Passkeys serve as a substitute for passwords, offering faster, simpler, and more secure logins across various devices for users accessing websites and applications. They differ from traditional passwords as passkeys are more secure and resistant against phishing attacks. They streamline the process of account registration for both apps and websites.

Passkeys rely on public key cryptography for authentication instead of user-entered passwords. This is more secure because no password is being transferred to an application server. Instead, a public/private key pair is used to authenticate with a given app. The public key is stored on the app’s server, and the matching private key is stored on the user’s device.

The private key is never shared with the app itself.

How does it work?

When a user attempts to log in, the server issues a challenge which is only solved by proving the user has the required private key. This is typically achieved through a device unlock mechanisms such as biometrics or a device PIN. Once unlocked, the private key solves the challenge and sends it back to the server to be validated by the associated public key.

This all take place behind the scenes, creating a more user-friendly experience.

Relying Party ID

Relying Party ID is the domain to which passkeys are bound. Once bound to a domain, the RP ID can be used on subdomains but not other full domains.

Example case

Using the Relying Party ID of allows the use of credentials on for example, but not on a different full domain like In this case, customers would need a common login page for passkeys for varying full domains like the stated example here.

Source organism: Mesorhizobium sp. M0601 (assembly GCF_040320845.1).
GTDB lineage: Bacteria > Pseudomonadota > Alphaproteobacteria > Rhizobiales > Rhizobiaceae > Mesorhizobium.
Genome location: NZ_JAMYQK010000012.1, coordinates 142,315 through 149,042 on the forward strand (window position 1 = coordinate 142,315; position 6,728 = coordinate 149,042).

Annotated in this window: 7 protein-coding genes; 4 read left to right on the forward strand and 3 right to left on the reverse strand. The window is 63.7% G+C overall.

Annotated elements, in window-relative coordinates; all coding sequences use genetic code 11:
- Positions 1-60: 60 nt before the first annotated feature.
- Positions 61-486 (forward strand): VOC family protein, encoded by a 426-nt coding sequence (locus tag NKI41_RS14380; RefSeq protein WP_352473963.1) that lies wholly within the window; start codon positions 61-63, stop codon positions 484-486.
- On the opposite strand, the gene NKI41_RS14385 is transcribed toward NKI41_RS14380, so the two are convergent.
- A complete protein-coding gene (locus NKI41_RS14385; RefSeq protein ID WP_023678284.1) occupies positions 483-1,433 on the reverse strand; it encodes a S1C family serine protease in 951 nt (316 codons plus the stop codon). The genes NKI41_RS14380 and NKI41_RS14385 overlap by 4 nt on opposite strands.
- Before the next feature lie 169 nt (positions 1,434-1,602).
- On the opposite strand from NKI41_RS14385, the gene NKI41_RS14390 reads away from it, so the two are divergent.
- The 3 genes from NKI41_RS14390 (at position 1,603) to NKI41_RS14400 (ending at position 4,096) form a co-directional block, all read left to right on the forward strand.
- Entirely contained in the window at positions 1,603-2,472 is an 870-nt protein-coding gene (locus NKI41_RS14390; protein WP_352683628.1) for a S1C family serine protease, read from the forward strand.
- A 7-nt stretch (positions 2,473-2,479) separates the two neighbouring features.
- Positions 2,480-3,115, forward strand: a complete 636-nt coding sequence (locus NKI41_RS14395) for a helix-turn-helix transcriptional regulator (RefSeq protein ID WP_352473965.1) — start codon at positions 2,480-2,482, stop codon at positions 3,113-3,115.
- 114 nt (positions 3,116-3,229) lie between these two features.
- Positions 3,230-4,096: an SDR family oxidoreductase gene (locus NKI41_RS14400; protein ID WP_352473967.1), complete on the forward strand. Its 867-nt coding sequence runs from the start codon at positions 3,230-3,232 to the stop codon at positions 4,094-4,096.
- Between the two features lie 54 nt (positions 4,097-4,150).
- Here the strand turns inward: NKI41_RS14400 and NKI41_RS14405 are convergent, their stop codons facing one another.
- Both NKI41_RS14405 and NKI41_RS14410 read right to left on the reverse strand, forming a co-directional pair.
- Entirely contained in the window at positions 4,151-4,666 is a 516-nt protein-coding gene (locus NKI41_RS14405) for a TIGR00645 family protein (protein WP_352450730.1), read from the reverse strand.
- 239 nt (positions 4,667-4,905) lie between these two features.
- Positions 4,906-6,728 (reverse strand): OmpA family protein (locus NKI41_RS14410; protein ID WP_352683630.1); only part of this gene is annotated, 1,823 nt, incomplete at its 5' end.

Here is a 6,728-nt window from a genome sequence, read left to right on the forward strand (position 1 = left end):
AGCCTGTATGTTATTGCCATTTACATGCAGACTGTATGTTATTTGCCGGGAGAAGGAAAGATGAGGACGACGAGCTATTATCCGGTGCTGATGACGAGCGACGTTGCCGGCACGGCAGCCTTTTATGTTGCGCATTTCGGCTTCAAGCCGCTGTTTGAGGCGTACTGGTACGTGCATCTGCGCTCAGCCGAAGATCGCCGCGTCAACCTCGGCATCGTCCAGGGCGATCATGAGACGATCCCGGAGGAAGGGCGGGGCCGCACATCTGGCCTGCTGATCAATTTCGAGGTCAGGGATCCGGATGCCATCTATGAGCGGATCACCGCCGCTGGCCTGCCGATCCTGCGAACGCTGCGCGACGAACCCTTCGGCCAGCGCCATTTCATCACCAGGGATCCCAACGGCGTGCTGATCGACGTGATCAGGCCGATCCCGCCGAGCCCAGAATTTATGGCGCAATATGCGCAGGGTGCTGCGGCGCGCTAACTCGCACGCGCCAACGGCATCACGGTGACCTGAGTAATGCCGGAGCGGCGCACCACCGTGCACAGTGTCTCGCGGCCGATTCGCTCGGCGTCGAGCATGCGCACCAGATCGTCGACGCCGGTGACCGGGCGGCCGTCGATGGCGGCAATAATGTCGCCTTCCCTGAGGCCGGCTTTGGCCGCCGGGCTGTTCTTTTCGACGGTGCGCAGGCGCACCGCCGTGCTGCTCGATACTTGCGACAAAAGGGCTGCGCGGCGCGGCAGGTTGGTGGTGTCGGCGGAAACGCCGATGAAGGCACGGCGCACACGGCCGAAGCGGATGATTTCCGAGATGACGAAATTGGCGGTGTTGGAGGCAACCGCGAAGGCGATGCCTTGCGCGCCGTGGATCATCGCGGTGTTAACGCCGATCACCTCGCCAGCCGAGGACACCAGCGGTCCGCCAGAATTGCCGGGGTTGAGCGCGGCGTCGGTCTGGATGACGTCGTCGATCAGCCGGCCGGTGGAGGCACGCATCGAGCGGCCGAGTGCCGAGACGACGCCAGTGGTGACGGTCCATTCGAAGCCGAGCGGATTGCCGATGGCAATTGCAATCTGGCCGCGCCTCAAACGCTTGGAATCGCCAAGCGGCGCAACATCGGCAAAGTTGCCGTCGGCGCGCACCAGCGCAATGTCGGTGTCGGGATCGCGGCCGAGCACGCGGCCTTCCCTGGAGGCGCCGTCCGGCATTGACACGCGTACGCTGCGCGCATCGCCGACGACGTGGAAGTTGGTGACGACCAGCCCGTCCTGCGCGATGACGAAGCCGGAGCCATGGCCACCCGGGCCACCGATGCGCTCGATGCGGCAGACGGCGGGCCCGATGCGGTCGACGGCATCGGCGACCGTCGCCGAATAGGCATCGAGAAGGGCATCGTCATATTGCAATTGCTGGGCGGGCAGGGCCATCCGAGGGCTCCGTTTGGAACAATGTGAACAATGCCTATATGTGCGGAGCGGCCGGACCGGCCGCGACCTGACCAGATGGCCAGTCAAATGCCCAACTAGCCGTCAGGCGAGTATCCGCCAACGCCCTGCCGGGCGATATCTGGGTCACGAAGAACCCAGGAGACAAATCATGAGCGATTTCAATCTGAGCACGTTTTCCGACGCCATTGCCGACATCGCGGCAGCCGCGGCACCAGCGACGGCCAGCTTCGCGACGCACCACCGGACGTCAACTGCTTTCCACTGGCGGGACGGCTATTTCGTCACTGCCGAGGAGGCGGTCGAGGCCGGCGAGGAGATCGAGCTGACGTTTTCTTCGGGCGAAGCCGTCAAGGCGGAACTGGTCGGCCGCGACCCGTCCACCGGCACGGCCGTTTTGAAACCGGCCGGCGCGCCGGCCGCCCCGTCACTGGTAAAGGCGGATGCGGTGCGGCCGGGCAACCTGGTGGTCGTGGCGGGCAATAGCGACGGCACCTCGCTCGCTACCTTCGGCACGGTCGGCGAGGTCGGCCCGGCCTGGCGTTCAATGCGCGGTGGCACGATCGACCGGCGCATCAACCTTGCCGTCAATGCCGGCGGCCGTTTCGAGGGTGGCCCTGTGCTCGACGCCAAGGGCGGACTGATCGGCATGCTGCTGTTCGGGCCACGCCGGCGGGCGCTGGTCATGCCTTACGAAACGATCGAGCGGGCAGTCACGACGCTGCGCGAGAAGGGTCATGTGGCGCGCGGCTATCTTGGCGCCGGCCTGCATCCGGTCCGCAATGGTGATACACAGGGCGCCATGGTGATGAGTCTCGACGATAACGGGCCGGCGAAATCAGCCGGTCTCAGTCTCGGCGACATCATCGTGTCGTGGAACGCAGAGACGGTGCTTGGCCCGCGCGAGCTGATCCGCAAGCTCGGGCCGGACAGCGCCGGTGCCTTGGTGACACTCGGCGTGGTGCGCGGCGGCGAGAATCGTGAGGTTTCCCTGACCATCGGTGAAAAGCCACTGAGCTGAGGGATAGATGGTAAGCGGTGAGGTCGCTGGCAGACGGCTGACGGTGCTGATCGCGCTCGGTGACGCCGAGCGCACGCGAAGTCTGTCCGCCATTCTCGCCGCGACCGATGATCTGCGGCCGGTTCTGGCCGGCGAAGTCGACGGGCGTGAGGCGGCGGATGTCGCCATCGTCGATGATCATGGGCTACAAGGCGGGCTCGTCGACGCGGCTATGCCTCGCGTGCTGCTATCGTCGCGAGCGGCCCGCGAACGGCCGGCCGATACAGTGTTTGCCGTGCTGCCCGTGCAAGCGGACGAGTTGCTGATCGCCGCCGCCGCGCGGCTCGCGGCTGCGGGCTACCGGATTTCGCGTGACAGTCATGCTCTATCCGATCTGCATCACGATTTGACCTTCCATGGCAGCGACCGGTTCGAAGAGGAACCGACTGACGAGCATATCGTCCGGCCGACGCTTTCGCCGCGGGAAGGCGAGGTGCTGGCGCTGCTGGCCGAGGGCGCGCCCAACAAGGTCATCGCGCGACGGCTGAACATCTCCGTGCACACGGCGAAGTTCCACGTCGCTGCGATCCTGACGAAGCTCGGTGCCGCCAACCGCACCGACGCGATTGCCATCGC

The RP ID ensures that the passkey is used only for the intended website or service, preventing phishing attacks.

This concept is standard across web, iOS, Android, and other platforms. Each platform implements the RP ID to verify the authenticity of the service requesting authentication.

For more platform-specific details, see Passkeys on iOS and Passkeys on Android.

Discoverable and Non-discoverable logins

Both discoverable and non-discoverable logins are supported across the various operating systems and platforms, making them a universal aspect of passkey authentication.

  • Discoverable login

  • Non-discoverable login

These are credentials that can be used without requiring any additional user input, like a username. They are associated directly with the user’s device and can be selected from a list of stored credentials.


These require the user to input additional information, such as a username, to locate and use the appropriate passkey.



Can I use browsers other than Chrome on my smartphone?

You can create biometrics credentials with browsers other than Chrome on Android and Safari on iOS. However, support for WebAuthn and Passkeys standards may vary and experiences may not be optimal.

Can I use a passkey created on Chrome desktop on my Android device?

As of 2024-07-12, no.

The passkey created on Chrome desktop can only be used on the same device.

Can I use a passkey created on one Android device on another Android device?


Passkeys created on Android devices are synced using Google Password Manager. As long as the Android devices are connected to the same Google account, passkeys can be used on one device or the other.

Do I always have to create a passkey on the same device?


You can register on a website by creating a passkey on a different device that the one you’re using. There is a QR Code flow that can be scanned from the other device that should hold the passkey.

Keep in mind that the device displaying the QR Code and the one scanning it must be physically close to perform Bluetooth communications to further secure the process.

Can I use a passkey created with Dashlane on all my devices?


Dashlane handles complete synchronisation of the passkeys with all connected devices and browsers.

Can I use a passkey created with my iPhone on my other Apple devices?


Apple synchronises your passkey using your iCloud Keychain, making the passkey available across all the devices connected to your Apple account. The passkey can then be used even though the biometrics authentication isn’t the same (e.g., Touch ID on Mac, Face ID on iPhone, Face ID or Touch ID on iPad, and so on).